Prime Minister Malcolm Turnbull has refused calls from members of his backbench to rethink tax breaks for property investors.
Malcolm Turnbull is staring down a backbench revolt over negative gearing as Labor sinks its teeth into the highly-charged political debate over housing affordability.
Several Liberals including Sydney MP John Alexander - who chaired a recent inquiry into housing affordability - are urging the Turnbull government to rethink its opposition to reining in negative gearing ahead of the May budget.
But the prime minister is refusing to budge on property investment tax breaks, arguing building more dwellings is the key to curbing house prices.
"There is a tendency for people, particularly on the left, to overlook the fundamental reality that the reason housing affordability has deteriorated is simply because demand has consistently been exceeding supply," he told Neil Mitchell on 3AW on Friday.
Shadow Treasurer Chris Bowen said simply boosting supply was a failed solution, arguing house prices in NSW were more expensive than ever despite years of record residential construction.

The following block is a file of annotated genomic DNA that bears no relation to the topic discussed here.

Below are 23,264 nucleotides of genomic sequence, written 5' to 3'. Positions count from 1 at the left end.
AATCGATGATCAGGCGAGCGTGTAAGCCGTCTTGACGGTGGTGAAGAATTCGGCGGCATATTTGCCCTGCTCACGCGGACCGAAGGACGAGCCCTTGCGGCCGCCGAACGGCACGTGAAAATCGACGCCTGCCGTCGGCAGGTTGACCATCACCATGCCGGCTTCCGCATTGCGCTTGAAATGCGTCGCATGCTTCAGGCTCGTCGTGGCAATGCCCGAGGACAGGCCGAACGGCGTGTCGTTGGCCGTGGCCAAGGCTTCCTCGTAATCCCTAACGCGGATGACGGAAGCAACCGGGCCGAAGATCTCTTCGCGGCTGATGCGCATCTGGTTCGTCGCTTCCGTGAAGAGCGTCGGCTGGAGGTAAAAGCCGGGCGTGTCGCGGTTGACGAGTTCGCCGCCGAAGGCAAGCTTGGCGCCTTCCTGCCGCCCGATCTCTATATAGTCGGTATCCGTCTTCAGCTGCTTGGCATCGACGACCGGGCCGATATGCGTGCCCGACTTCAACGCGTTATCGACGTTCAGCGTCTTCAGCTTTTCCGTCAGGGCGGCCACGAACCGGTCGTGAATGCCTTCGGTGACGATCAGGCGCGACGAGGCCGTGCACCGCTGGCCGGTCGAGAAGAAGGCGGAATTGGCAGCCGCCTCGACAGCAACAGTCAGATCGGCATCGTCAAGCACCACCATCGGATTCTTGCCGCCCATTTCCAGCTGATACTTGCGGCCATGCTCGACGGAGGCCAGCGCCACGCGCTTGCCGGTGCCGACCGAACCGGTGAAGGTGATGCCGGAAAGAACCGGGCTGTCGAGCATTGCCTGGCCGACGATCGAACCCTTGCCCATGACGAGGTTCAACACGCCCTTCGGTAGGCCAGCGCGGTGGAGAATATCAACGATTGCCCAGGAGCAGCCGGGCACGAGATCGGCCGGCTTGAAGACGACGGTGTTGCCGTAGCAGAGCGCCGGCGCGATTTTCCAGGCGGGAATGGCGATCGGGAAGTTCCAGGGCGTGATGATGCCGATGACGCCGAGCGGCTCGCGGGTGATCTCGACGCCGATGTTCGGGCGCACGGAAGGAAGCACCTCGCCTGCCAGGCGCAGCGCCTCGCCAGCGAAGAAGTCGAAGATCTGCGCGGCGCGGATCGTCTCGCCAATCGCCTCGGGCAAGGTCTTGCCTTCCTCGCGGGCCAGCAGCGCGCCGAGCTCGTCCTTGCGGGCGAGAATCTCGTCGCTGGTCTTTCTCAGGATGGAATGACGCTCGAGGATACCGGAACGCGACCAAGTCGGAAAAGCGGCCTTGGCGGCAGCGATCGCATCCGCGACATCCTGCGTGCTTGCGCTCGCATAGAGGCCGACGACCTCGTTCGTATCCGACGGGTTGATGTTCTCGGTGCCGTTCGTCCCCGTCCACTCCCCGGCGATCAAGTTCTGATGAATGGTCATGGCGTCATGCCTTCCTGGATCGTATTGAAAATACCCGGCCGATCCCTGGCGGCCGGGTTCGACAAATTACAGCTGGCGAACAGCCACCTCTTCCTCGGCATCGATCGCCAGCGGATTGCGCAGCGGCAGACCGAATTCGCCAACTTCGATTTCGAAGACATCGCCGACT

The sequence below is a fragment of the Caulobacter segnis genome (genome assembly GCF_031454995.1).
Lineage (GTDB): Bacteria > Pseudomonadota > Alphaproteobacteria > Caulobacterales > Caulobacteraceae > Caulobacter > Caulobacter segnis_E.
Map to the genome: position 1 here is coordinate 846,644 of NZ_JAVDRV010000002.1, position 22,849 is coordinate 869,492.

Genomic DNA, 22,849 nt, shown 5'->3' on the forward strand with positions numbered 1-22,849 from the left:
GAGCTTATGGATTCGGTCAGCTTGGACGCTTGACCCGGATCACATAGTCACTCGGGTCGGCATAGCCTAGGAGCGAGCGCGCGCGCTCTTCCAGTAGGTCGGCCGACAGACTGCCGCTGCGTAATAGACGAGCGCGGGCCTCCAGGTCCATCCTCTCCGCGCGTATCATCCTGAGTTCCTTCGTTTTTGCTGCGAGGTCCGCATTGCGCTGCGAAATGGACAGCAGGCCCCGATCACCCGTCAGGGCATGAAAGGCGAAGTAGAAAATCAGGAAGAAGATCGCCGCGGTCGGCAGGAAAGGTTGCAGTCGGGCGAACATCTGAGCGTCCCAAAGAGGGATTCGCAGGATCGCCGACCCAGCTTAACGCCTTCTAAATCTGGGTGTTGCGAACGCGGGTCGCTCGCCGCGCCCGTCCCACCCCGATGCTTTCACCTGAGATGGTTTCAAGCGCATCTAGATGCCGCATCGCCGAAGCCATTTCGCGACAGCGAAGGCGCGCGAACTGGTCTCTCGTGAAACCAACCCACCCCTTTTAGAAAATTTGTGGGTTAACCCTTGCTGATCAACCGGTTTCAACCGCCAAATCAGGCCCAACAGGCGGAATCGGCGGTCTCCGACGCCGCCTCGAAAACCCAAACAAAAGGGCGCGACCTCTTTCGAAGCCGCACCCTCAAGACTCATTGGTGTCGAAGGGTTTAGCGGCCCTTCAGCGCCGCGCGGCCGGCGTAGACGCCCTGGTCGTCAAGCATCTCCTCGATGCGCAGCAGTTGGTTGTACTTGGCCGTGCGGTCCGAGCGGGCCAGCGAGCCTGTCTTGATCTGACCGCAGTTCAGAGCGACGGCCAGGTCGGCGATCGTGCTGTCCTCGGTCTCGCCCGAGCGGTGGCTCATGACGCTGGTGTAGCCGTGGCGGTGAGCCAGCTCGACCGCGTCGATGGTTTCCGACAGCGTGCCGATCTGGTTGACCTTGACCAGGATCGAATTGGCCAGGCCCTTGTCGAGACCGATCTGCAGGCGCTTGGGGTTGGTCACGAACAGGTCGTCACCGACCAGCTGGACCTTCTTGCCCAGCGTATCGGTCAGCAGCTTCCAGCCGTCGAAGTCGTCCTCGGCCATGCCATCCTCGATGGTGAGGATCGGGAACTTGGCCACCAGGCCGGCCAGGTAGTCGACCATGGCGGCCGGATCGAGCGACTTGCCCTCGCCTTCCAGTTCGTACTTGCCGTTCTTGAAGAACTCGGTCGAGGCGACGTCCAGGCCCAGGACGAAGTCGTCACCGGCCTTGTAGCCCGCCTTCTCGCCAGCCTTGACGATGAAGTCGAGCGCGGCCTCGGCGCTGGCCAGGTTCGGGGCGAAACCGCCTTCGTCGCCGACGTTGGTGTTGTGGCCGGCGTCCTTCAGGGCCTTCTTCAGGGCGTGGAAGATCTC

Any housing affordability reforms without changes to negative gearing were a sham.
"We don't want scare campaigns, we want action and policy," Mr Bowen told reporters in Sydney.
"We want to work in partnership to deal with housing affordability because it is something which all three levels of government have a stake in fixing and improving."
Urban Infrastructure Minister Paul Fletcher insisted housing affordability was not top of mind as he stood beside Gladys Berejiklian on Friday, who this week declared the issue her top priority as she took over as NSW premier.
"I suspect the people of Sydney have a lot more that they are thinking about on a daily basis than that," Mr Fletcher said.
Sydney's median house soared 10 per cent in the past year to a record high $1.1 million, a Domain report released this week revealed.
Finance Services Minister Kelly O'Dwyer meanwhile defended the government's retention of negative gearing, saying there was no silver bullet to tackling property prices.
"All levels of government have to work together to make sure that people can afford to purchase a home and can afford to rent a home," she said.
"The worst thing that could be done is Labor's proposal, which is to smash negative gearing, to actually take so many people out of the market who currently use negative gearing at the moment."
The vast majority of people harnessing negative gearing were middle-income earners, the prime minister said.
"There are vastly more teachers and police doing this than high-flying lawyers and tax accountants."
Mr Bowen again promised negative gearing reforms under a future Labor government, but warned thousands of first home buyers would miss out in the meantime if action was not taken sooner.